2 Kings 4
Elisha is the ultimate O.T. O.G.
He lived in a dark time in Israel’s history, when the kingdoms were split and destined for captivity, when the kings were corrupt and blatantly refused to serve God.
But this didn’t phase Elisha. He took the blessing his bromance Elijah handed to him and ran with it.
He got his hands dirty, allowing God to use him as a vessel to do some awesome things. What I found further interesting is how some of the stuff he does is quite similar to what Christ did, but more importantly, similar to HOW He did things.
You see, God isn’t interested in making everyone rich or “blessing” us with perfect health. There are plenty of diehard Christians worldwide that are under the threat of a sword, scraping through life, and constantly at risk of disease.
But He IS interested in the lowly. Over and over again throughout the Bible, God professes that He is looking for the faithful, the broken and contrite heart, the obedient, and that He will provide for all of our needs.
The problem is, we begin to “necessitate” desires, and we think God isn’t blessing us when we already have, figuratively speaking, quail coming out of our nostrils. We’re spoiled people.
But there are many that are actually desperate for God’s hand, and it is through these people that God is glorified. This might be you today.
God flips things upside down
Of the five miracles described in this chapter, three of them are performed on behalf of women.
It might not seem like a big deal now, but it was backwards in a patriarchal Jewish culture. Elisha pays special attention to the ladies when, generally speaking, the female was considered subservient to the men, and even more so, widows.
Do you feel sub-standard in this world? Sometimes we feel underrated, and like the weight of everything around us is suffocating. But it is these people that God sees, that He responds to when they cry out. You are not forgotten.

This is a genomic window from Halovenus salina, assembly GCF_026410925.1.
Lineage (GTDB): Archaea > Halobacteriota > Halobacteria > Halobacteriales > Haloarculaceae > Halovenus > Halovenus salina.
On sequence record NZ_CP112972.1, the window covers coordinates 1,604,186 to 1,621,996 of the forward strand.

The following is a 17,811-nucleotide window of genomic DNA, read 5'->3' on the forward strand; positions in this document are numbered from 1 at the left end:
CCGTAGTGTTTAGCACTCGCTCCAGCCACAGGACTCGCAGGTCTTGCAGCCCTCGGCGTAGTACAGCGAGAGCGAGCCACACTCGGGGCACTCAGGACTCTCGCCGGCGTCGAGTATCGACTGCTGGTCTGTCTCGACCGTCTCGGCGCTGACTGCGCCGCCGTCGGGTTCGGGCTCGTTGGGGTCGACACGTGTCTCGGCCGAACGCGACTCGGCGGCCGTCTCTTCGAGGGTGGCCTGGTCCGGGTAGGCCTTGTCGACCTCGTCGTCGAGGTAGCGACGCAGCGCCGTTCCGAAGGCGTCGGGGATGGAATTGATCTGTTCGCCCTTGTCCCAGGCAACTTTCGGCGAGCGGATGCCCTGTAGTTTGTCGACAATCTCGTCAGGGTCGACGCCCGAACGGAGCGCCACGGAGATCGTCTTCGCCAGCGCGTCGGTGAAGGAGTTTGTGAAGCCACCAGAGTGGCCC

God is a shame destroyer
Jesus often ministered to the lowly and decrepit, and frequently shunned the wealthy and proud.
Elisha doesn’t deal too much with the wealthy until Jezebel, but his concern for the less fortunate is apparent.
The first woman is suffering because her husband had recently died and she has no way to make an income for her family. This is a shameful circumstance in this culture. Nonetheless, God comes through and provides a way for sustenance.
A barren woman, which was considered a curse and shame upon the family, is granted the miracle of a child despite the husband’s advanced age. It appears that the man had lost faith in the Lord, resorting to polytheism and wallowing in doubt.
Then you have some not-so-sharp cooks blending strange herbs together for the sons of the prophets to eat, nearly poisoning them. Elisha comes through and makes them edible, providing sustenance in the middle of famine. Further poverty-stricken people arrive and are soon fed through bread multiplication (sound familiar)?
The Lord has great concern for the shamed and destitute. If you feel you’re too far gone, don’t hesitate to ask Him for restoration and renewal. He will deliver.
May the love of Christ and all He’s done renew your heart, wherever you’re at today.